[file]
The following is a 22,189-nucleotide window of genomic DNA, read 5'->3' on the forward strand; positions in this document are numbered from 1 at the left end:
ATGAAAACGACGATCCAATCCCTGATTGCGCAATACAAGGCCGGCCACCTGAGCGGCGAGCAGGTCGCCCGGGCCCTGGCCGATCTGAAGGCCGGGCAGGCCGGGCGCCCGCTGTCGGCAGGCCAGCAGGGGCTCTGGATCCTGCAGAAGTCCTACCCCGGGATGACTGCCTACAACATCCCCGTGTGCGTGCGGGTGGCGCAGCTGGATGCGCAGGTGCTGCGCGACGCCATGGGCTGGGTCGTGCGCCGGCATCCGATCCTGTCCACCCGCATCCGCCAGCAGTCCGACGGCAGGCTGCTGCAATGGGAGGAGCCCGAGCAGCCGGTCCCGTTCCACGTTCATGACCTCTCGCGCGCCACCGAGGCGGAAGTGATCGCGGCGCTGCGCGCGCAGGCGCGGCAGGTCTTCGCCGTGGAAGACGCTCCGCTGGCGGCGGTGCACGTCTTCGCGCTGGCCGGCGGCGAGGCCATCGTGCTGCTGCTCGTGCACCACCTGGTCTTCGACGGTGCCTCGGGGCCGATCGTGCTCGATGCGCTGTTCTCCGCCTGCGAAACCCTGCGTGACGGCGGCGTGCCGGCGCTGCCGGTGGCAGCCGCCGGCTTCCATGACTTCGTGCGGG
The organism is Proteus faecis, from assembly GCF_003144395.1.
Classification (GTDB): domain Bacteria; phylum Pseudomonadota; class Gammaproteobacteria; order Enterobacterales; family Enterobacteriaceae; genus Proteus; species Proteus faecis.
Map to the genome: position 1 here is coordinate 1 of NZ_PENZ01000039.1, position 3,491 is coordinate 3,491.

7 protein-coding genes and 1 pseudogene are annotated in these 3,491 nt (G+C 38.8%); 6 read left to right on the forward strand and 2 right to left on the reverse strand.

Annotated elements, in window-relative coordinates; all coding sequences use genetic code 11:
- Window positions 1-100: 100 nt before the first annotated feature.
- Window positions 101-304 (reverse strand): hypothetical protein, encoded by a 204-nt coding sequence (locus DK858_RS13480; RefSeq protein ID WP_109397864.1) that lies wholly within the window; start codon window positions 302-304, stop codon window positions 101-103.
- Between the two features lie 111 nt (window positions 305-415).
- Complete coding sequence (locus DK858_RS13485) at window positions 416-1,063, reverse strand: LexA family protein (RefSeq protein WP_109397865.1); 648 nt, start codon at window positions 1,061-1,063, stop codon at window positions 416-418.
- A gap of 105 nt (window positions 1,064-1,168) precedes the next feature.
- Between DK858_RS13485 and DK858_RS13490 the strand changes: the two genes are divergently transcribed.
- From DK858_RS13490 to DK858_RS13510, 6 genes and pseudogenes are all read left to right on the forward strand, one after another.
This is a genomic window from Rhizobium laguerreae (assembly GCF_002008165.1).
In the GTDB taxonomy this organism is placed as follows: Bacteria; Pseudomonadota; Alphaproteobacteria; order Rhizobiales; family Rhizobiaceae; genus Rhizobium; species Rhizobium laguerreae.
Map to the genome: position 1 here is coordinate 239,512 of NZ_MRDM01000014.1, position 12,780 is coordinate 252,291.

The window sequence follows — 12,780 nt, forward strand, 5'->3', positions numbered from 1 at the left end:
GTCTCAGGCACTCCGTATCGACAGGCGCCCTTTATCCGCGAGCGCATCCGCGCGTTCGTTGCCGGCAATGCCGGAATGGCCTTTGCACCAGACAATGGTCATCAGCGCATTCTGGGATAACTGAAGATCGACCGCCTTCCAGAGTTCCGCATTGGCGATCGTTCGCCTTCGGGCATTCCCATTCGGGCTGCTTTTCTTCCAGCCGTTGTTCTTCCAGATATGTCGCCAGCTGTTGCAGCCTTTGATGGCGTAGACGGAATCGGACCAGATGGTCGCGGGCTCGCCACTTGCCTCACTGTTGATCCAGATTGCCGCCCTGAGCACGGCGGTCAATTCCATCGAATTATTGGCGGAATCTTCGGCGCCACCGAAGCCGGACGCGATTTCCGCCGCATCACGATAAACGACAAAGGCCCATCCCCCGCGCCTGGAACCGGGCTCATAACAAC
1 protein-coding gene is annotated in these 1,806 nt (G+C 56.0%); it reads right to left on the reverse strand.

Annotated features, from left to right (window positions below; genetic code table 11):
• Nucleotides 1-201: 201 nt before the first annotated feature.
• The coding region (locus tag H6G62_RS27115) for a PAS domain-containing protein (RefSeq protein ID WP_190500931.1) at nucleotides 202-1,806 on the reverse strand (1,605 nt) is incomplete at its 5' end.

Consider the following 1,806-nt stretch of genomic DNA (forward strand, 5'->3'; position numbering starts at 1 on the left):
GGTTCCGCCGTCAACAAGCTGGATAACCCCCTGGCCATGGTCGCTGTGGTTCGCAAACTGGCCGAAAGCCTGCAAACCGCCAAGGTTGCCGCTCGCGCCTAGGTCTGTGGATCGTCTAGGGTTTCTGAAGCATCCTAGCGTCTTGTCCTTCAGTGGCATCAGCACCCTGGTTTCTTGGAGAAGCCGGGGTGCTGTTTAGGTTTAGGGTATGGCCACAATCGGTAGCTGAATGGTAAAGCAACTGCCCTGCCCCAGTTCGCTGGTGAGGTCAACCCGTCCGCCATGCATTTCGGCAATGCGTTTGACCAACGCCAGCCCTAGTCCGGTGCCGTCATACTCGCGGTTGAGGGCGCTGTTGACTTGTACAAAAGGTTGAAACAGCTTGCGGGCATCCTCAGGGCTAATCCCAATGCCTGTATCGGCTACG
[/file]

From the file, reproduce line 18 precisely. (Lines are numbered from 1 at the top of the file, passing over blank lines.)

The window sequence follows — 12,780 nt, forward strand, 5'->3', positions numbered from 1 at the left end: